Food Choices Low In Saturated Fat And Cholesterol And Moderate In Total Fat


Get most of your calories from plant foods (grains, fruits, vegetables). If you eat foods high in saturated fat for a special occasion, return to foods that are low in saturated fat the next day.

Fats and Oils: 


  • Choose vegetable oils rather than solid fats (meat and dairy fats, shortening).  
  • If you need fewer calories, decrease the amount of fat you use in cooking and at the table. 

Meat, Poultry, Fish, Shellfish, Eggs, Beans, and Nuts: 


  • Choose 2 to 3 servings of fish, shellfish, lean poultry, other lean meats, beans, or nuts daily. Trim fat from meat and take the skin off poultry—this removes about half the fat. Choose dried beans, peas, or lentils often.  
  • Limit your intake of high-fat processed meats such as sausages, salami, bologna, and other cold cuts. Try the lower fat varieties (check the Nutrition Facts Label).  
  • Limit your intake of liver and other organ meats. Use egg yolks and whole eggs in moderation. Use egg whites and egg substitutes freely when cooking since they contain no cholesterol.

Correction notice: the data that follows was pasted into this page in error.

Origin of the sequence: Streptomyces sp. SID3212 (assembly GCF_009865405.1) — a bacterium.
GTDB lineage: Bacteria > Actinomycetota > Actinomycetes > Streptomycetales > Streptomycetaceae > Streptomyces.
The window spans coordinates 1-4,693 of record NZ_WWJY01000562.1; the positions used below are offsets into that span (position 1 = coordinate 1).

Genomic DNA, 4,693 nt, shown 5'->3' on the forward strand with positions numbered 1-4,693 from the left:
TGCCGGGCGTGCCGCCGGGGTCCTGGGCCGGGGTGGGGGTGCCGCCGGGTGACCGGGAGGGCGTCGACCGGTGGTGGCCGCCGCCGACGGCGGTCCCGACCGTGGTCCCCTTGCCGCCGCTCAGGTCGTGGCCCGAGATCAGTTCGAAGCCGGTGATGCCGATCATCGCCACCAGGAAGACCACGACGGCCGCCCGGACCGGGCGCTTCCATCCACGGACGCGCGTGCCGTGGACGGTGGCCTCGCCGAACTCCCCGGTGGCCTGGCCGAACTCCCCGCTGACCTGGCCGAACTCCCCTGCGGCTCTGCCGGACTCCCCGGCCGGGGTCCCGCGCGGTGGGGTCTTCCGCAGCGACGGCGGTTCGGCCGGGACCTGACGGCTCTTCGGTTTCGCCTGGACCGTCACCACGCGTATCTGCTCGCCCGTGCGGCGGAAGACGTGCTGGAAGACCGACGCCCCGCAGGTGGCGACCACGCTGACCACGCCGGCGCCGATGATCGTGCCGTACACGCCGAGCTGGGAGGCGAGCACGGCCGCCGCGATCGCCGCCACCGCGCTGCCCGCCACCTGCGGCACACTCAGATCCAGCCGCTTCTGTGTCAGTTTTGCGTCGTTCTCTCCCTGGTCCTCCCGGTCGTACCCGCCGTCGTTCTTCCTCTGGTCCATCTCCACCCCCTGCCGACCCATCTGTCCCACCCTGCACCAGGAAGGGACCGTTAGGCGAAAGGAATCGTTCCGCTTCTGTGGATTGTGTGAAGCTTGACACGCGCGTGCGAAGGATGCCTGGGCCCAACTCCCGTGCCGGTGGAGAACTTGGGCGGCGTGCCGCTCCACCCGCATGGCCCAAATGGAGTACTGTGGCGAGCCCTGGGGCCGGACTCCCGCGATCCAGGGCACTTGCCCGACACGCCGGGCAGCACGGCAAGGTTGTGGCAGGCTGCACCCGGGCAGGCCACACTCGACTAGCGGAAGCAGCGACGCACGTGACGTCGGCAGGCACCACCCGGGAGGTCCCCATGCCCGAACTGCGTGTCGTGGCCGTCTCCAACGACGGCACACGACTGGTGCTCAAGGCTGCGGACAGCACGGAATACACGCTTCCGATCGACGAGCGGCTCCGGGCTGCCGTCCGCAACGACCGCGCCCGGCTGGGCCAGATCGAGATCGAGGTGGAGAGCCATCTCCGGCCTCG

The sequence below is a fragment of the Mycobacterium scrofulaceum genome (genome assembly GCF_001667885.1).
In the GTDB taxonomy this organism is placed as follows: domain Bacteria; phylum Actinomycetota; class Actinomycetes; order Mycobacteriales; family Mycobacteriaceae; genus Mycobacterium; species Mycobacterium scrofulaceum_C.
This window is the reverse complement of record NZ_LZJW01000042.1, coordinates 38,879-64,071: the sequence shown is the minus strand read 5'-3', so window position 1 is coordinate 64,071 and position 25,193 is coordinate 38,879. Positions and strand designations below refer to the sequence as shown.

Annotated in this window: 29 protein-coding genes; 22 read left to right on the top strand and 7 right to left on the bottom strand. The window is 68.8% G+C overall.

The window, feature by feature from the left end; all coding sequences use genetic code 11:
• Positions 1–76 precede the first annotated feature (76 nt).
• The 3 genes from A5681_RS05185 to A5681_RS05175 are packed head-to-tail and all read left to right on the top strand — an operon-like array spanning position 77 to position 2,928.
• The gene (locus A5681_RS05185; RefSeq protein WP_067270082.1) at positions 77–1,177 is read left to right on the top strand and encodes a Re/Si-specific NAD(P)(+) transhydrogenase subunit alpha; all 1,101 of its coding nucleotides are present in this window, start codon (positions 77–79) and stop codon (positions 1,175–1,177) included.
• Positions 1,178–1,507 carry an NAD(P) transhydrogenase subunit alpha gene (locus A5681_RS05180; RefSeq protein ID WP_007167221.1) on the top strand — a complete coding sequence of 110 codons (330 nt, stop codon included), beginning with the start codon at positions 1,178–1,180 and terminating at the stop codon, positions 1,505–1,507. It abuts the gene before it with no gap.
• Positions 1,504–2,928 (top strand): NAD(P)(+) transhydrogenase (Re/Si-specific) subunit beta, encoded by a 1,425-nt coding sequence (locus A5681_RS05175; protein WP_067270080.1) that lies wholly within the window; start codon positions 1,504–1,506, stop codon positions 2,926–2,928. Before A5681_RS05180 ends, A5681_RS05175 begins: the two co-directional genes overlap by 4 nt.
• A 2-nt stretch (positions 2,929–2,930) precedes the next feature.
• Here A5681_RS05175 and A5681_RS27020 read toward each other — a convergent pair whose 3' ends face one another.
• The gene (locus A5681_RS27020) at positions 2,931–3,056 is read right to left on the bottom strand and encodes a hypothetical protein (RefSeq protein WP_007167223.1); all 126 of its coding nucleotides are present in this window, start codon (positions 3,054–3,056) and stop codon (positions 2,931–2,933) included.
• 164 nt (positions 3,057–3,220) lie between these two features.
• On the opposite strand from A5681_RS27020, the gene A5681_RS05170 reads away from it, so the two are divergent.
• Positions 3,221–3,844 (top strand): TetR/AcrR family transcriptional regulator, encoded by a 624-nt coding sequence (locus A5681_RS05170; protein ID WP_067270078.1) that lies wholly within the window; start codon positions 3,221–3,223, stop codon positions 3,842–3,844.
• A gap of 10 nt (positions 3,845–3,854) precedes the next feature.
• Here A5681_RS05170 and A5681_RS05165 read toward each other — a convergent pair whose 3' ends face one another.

Dairy Products:


  • Choose fat-free or low-fat milk, fat-free or low-fat yogurt, and low-fat cheese most often. Try switching from whole to fat-free or low-fat milk. This decreases the saturated fat and calories but keeps all other nutrients the same.

Prepared Foods:


  • Check the Nutrition Facts Label to see how much-saturated fat and cholesterol are in a serving of prepared food. Choose foods lower in saturated fat and cholesterol.

Foods at Restaurants or Other Eating Establishments:


  • Try to order fish or lean meats as suggested above. Try to avoid or limit ground meat and fatty processed meats, marbled steaks, and cheese.  
  • Avoid foods with creamy sauces, and add little or no butter to your food.  
  • Choose fruit desserts most often.